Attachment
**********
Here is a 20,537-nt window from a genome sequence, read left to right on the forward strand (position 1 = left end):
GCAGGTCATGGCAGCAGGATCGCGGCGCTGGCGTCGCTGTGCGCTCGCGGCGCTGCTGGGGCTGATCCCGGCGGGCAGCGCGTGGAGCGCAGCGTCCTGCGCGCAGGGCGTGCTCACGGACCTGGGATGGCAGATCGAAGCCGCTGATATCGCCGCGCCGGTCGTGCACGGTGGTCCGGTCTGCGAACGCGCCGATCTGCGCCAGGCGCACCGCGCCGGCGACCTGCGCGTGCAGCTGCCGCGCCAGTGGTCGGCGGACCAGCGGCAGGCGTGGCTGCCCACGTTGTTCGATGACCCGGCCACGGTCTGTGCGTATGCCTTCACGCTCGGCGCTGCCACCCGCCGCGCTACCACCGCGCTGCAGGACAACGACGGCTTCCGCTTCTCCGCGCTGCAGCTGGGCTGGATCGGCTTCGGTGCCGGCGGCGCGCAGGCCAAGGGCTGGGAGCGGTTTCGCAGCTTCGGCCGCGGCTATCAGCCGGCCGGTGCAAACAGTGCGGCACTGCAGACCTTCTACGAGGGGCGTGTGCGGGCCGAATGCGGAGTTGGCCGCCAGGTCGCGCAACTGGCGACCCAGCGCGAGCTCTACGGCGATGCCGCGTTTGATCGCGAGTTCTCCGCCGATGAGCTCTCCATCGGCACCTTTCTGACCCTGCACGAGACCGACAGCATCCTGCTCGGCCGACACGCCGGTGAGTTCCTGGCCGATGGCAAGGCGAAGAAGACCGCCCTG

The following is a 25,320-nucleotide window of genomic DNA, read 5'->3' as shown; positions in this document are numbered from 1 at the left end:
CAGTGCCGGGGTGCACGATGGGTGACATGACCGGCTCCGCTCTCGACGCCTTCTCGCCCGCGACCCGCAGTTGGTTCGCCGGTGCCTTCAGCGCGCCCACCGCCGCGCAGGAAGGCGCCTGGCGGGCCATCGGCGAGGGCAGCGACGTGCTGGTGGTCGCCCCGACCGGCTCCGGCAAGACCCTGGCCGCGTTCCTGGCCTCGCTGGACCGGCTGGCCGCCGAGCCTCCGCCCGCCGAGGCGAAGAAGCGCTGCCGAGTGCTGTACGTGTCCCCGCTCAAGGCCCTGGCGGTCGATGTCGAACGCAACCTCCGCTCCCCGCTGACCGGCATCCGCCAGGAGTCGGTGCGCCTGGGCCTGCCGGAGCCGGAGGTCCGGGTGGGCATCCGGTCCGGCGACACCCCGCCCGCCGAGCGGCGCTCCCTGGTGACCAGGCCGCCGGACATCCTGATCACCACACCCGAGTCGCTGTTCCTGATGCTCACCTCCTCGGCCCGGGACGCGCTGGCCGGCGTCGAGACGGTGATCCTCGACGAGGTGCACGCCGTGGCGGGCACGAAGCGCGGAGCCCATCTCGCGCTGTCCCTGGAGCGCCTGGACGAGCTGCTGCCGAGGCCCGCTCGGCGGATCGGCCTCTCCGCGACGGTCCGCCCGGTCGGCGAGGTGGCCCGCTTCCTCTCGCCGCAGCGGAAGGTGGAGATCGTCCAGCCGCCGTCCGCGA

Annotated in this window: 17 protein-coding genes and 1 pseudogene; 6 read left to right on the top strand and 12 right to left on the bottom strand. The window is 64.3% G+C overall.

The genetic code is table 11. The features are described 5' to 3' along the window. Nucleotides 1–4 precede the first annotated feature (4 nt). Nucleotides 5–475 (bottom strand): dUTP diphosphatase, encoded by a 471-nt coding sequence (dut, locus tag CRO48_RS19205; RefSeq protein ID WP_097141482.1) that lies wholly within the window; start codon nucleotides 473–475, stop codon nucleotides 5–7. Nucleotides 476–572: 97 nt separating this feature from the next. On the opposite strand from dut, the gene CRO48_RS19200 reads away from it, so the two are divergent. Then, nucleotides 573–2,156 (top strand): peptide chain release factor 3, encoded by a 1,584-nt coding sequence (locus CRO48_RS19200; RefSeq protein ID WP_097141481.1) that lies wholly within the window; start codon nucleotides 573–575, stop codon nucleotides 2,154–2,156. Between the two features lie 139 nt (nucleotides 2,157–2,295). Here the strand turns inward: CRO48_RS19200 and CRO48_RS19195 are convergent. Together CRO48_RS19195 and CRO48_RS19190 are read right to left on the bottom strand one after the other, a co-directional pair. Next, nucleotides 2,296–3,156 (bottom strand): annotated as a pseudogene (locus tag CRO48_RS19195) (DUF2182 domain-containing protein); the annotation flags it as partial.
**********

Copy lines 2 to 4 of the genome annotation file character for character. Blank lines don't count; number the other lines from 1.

GCAGGTCATGGCAGCAGGATCGCGGCGCTGGCGTCGCTGTGCGCTCGCGGCGCTGCTGGGGCTGATCCCGGCGGGCAGCGCGTGGAGCGCAGCGTCCTGCGCGCAGGGCGTGCTCACGGACCTGGGATGGCAGATCGAAGCCGCTGATATCGCCGCGCCGGTCGTGCACGGTGGTCCGGTCTGCGAACGCGCCGATCTGCGCCAGGCGCACCGCGCCGGCGACCTGCGCGTGCAGCTGCCGCGCCAGTGGTCGGCGGACCAGCGGCAGGCGTGGCTGCCCACGTTGTTCGATGACCCGGCCACGGTCTGTGCGTATGCCTTCACGCTCGGCGCTGCCACCCGCCGCGCTACCACCGCGCTGCAGGACAACGACGGCTTCCGCTTCTCCGCGCTGCAGCTGGGCTGGATCGGCTTCGGTGCCGGCGGCGCGCAGGCCAAGGGCTGGGAGCGGTTTCGCAGCTTCGGCCGCGGCTATCAGCCGGCCGGTGCAAACAGTGCGGCACTGCAGACCTTCTACGAGGGGCGTGTGCGGGCCGAATGCGGAGTTGGCCGCCAGGTCGCGCAACTGGCGACCCAGCGCGAGCTCTACGGCGATGCCGCGTTTGATCGCGAGTTCTCCGCCGATGAGCTCTCCATCGGCACCTTTCTGACCCTGCACGAGACCGACAGCATCCTGCTCGGCCGACACGCCGGTGAGTTCCTGGCCGATGGCAAGGCGAAGAAGACCGCCCTG

The following is a 25,320-nucleotide window of genomic DNA, read 5'->3' as shown; positions in this document are numbered from 1 at the left end:
CAGTGCCGGGGTGCACGATGGGTGACATGACCGGCTCCGCTCTCGACGCCTTCTCGCCCGCGACCCGCAGTTGGTTCGCCGGTGCCTTCAGCGCGCCCACCGCCGCGCAGGAAGGCGCCTGGCGGGCCATCGGCGAGGGCAGCGACGTGCTGGTGGTCGCCCCGACCGGCTCCGGCAAGACCCTGGCCGCGTTCCTGGCCTCGCTGGACCGGCTGGCCGCCGAGCCTCCGCCCGCCGAGGCGAAGAAGCGCTGCCGAGTGCTGTACGTGTCCCCGCTCAAGGCCCTGGCGGTCGATGTCGAACGCAACCTCCGCTCCCCGCTGACCGGCATCCGCCAGGAGTCGGTGCGCCTGGGCCTGCCGGAGCCGGAGGTCCGGGTGGGCATCCGGTCCGGCGACACCCCGCCCGCCGAGCGGCGCTCCCTGGTGACCAGGCCGCCGGACATCCTGATCACCACACCCGAGTCGCTGTTCCTGATGCTCACCTCCTCGGCCCGGGACGCGCTGGCCGGCGTCGAGACGGTGATCCTCGACGAGGTGCACGCCGTGGCGGGCACGAAGCGCGGAGCCCATCTCGCGCTGTCCCTGGAGCGCCTGGACGAGCTGCTGCCGAGGCCCGCTCGGCGGATCGGCCTCTCCGCGACGGTCCGCCCGGTCGGCGAGGTGGCCCGCTTCCTCTCGCCGCAGCGGAAGGTGGAGATCGTCCAGCCGCCGTCCGCGA